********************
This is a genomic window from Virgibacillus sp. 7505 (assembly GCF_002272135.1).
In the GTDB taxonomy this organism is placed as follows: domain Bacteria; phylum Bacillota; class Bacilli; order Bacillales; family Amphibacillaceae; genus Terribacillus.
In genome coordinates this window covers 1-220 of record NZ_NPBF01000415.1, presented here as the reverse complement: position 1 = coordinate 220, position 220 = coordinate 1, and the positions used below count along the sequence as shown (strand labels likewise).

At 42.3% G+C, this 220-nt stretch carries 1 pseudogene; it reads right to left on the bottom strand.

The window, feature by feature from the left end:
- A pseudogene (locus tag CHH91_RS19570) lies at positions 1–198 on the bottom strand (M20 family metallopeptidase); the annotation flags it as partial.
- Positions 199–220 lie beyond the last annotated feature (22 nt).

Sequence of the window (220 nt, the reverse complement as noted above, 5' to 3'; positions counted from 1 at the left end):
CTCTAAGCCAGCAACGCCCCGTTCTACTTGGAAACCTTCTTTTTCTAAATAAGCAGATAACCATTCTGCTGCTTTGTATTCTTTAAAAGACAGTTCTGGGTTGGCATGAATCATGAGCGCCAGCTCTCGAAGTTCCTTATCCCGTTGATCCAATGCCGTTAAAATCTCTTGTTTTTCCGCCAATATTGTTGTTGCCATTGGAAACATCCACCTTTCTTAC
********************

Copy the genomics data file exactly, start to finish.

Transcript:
This is a genomic window from Virgibacillus sp. 7505 (assembly GCF_002272135.1).
In the GTDB taxonomy this organism is placed as follows: domain Bacteria; phylum Bacillota; class Bacilli; order Bacillales; family Amphibacillaceae; genus Terribacillus.
In genome coordinates this window covers 1-220 of record NZ_NPBF01000415.1, presented here as the reverse complement: position 1 = coordinate 220, position 220 = coordinate 1, and the positions used below count along the sequence as shown (strand labels likewise).

At 42.3% G+C, this 220-nt stretch carries 1 pseudogene; it reads right to left on the bottom strand.

The window, feature by feature from the left end:
- A pseudogene (locus tag CHH91_RS19570) lies at positions 1–198 on the bottom strand (M20 family metallopeptidase); the annotation flags it as partial.
- Positions 199–220 lie beyond the last annotated feature (22 nt).

Sequence of the window (220 nt, the reverse complement as noted above, 5' to 3'; positions counted from 1 at the left end):
CTCTAAGCCAGCAACGCCCCGTTCTACTTGGAAACCTTCTTTTTCTAAATAAGCAGATAACCATTCTGCTGCTTTGTATTCTTTAAAAGACAGTTCTGGGTTGGCATGAATCATGAGCGCCAGCTCTCGAAGTTCCTTATCCCGTTGATCCAATGCCGTTAAAATCTCTTGTTTTTCCGCCAATATTGTTGTTGCCATTGGAAACATCCACCTTTCTTAC